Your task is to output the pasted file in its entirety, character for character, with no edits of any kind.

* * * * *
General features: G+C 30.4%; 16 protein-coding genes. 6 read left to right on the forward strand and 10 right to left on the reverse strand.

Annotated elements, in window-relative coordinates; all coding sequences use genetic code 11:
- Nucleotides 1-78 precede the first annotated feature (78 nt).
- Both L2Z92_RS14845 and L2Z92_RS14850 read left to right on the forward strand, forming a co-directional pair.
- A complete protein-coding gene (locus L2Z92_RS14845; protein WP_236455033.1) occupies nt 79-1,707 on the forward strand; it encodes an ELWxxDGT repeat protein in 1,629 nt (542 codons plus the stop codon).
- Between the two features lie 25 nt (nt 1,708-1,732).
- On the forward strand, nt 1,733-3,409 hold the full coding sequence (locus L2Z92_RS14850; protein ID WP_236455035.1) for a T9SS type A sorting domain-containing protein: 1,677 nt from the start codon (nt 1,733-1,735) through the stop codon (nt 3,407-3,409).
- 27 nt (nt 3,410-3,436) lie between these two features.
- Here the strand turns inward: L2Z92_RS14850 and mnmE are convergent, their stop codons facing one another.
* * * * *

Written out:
General features: G+C 30.4%; 16 protein-coding genes. 6 read left to right on the forward strand and 10 right to left on the reverse strand.

Annotated elements, in window-relative coordinates; all coding sequences use genetic code 11:
- Nucleotides 1-78 precede the first annotated feature (78 nt).
- Both L2Z92_RS14845 and L2Z92_RS14850 read left to right on the forward strand, forming a co-directional pair.
- A complete protein-coding gene (locus L2Z92_RS14845; protein WP_236455033.1) occupies nt 79-1,707 on the forward strand; it encodes an ELWxxDGT repeat protein in 1,629 nt (542 codons plus the stop codon).
- Between the two features lie 25 nt (nt 1,708-1,732).
- On the forward strand, nt 1,733-3,409 hold the full coding sequence (locus L2Z92_RS14850; protein ID WP_236455035.1) for a T9SS type A sorting domain-containing protein: 1,677 nt from the start codon (nt 1,733-1,735) through the stop codon (nt 3,407-3,409).
- 27 nt (nt 3,410-3,436) lie between these two features.
- Here the strand turns inward: L2Z92_RS14850 and mnmE are convergent, their stop codons facing one another.